The National Toxicology Program, in collaboration with other US federal agencies, has published a strategic roadmap offering a new framework for the safety testing of drugs & chemicals aimed at reducing the use of animals. Read more.
Recent news articles in the Washington Post and Bloomberg.com highlight China's efforts to move away from requiring animal testing of cosmetics, and the role of IIVS plays in providing much-needed training in alternative methods. Read more about our work in China.
Watch this new video that highlights our long standing collaboration with PISC to replace animal testing with innovative non-animal methods. We thank PISC for their long-time support. https://www.youtube.com/watch?v=nEfZOuIHslc&feature=youtu.be
IIVS President, Erin Hill, talked to Allure magazine about efforts to phase out animal testing of cosmetics in China and replace the practice with non-animal methods. The article, which appears in the November issue, examines that while animal testing is nearly non-existent in the U.S. and officially banned in the E.U., China’s regulatory agencies require animal testing of imported cosmetics and domestically manufactured ones, with some exceptions. Hill goes on to talk about the collaboration between IIVS and the Chinese government, citing the recently signed memorandum of understanding with the Chinese government on adopting non-animal test methods. Read the full article.
Eliminating animal testing is core to our mission. With the support of contributors like MAC Cosmetics, we are making real progress. Read this article in Teen Vogue that talks about our work and how companies like MAC Cosmetics are making a difference. Read article.
The PETA International Science Consortium (PISC) awarded four VITROCELL in vitro exposure systems to researchers from institutions in the UK, US, and Belgium who are leading the development of non-animal methods to test the toxicity of airborne substances. IIVS is grateful to PISC for donating the VITROCELL System for use in its new respiratory toxicology laboratory. The new lab provides non-animal testing services for evaluating potential respiratory hazards associated with novel ingredients and chemistries used in fragrances, personal care products, household and institutional cleaning products, and a wide range of traditional and emerging tobacco products. Read more.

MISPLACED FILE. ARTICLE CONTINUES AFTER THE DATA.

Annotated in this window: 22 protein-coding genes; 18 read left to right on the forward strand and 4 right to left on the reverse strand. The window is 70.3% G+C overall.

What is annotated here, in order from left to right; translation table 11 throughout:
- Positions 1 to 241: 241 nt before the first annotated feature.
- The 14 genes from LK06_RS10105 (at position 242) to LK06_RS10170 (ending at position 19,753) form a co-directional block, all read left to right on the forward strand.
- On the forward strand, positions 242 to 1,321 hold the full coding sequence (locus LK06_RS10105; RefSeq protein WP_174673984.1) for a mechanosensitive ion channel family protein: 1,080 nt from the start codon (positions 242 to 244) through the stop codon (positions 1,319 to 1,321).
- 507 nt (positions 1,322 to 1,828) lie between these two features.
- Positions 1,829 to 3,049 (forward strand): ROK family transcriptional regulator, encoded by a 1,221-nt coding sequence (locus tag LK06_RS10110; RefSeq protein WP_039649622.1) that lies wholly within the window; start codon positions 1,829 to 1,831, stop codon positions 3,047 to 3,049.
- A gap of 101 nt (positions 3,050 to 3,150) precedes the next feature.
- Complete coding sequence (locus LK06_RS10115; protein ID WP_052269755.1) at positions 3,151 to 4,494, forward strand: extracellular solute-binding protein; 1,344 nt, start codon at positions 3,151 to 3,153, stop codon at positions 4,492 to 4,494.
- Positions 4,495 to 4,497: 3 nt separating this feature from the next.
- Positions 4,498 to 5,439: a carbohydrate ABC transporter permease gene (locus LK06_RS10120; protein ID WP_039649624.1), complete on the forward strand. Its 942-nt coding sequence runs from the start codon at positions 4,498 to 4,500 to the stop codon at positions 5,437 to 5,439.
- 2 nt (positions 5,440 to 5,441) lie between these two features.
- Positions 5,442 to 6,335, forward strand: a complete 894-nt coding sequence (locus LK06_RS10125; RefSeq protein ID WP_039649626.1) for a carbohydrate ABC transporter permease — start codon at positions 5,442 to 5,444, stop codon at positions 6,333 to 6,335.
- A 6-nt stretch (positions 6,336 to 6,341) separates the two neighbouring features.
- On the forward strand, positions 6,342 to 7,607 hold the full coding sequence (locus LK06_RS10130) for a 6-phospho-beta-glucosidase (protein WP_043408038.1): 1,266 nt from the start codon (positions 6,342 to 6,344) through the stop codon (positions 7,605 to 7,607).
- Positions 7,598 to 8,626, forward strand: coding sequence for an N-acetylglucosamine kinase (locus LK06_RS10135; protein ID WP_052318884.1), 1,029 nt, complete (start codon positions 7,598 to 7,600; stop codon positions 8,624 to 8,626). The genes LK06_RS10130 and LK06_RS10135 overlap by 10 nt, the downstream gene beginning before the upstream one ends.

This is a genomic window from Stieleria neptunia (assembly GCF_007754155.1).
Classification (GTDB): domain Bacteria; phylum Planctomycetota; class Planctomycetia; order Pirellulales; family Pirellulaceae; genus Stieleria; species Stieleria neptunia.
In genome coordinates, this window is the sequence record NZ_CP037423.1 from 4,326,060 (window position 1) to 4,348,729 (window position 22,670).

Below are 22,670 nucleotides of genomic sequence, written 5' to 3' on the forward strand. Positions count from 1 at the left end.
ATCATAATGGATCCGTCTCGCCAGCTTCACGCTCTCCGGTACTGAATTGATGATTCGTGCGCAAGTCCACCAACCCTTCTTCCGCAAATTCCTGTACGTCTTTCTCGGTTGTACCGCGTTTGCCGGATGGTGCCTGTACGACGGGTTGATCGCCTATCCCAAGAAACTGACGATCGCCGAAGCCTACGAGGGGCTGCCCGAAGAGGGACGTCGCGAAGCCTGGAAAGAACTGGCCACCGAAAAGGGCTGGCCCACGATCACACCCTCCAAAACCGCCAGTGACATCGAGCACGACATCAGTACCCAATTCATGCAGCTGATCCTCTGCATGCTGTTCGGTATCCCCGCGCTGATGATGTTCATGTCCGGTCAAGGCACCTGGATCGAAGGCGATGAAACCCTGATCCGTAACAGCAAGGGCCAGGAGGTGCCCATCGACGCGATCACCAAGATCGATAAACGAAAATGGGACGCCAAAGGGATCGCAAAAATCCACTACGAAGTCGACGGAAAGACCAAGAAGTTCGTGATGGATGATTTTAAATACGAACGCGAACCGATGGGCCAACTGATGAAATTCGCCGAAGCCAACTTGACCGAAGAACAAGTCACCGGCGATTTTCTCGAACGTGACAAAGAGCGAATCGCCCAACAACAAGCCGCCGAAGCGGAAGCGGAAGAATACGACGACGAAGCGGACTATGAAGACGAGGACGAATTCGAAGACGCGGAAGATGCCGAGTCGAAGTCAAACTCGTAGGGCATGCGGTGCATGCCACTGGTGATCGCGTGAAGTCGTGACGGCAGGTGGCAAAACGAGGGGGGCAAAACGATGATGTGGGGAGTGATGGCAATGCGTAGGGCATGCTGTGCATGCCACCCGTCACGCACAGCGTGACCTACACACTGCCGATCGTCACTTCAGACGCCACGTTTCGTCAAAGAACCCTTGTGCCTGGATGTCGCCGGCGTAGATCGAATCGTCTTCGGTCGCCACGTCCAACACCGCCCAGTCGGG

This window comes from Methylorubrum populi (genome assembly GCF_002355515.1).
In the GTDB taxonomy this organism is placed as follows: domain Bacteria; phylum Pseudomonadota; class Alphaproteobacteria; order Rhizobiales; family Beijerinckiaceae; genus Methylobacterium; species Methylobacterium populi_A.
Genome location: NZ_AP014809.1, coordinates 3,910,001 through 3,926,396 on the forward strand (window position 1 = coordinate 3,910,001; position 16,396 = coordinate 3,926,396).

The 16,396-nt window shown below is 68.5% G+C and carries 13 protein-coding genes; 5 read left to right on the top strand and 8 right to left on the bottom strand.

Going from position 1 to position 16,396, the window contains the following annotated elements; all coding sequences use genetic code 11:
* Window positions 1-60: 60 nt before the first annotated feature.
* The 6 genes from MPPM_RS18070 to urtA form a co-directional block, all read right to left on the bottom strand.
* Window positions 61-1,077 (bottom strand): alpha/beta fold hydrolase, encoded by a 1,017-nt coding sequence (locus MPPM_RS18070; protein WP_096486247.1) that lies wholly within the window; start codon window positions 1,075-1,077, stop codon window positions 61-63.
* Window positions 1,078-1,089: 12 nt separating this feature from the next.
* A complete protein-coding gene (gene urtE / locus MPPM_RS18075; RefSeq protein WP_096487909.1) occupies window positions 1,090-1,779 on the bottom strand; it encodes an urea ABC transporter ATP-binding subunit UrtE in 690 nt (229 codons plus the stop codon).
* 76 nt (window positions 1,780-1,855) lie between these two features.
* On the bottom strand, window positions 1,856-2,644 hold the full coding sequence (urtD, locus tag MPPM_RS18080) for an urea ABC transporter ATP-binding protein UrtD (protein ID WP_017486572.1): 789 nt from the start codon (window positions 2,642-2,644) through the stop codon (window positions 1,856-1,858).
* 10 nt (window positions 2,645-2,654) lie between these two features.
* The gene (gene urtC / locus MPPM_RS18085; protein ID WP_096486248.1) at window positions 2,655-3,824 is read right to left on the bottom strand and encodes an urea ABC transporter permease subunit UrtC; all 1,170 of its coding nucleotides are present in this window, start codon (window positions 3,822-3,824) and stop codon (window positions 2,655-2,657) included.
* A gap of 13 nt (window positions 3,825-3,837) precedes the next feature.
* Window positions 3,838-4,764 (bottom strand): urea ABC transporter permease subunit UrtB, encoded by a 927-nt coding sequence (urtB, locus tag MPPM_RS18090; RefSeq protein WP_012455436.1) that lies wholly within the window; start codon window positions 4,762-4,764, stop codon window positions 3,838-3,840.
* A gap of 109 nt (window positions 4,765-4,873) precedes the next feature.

Nominations are now being accepted for the 2017 Lush Prize. The annual prize rewards initiatives across science and campaigning that work to end or replace animal testing, particularly in the area of toxicology research. IIVS was honored to have received the first LUSH training prize in 2012. Watch our short video as IIVS President, Erin Hill, reflects on the award. Entries are being accepted for the categories of Science, Training and Young Researchers. Nominations close on Monday, July 24. Judges will meet in September to select the winning entries. Learn more.
The Canadian University of Windsor announces the opening of the Canadian Centre for Alternatives to Animal Methods , the first of its kind in the country. The center will work side-by-side with regulators, primarily Health Canada, and international consortia to expedite the development, validation, and acceptance of alternative toxicity testing methods in Canada. Read more.
A bill has been reintroduced in the US House of Representatives that would ban cosmetic animal testing and prohibit the sale of products tested on animals. The Humane Cosmetics Act (HR 2790) – like a similar measure considered in the last session of Congress – was introduced with broad bipartisan support. Read more.
ECHA’s third report on the use of alternative methods under REACH shows that most registrants consider and use alternatives to animal testing. One effective way is data sharing: 98 % of the substances are registered jointly. Registrants also make extensive use of existing information and alternative methods before conducting new studies. Read more.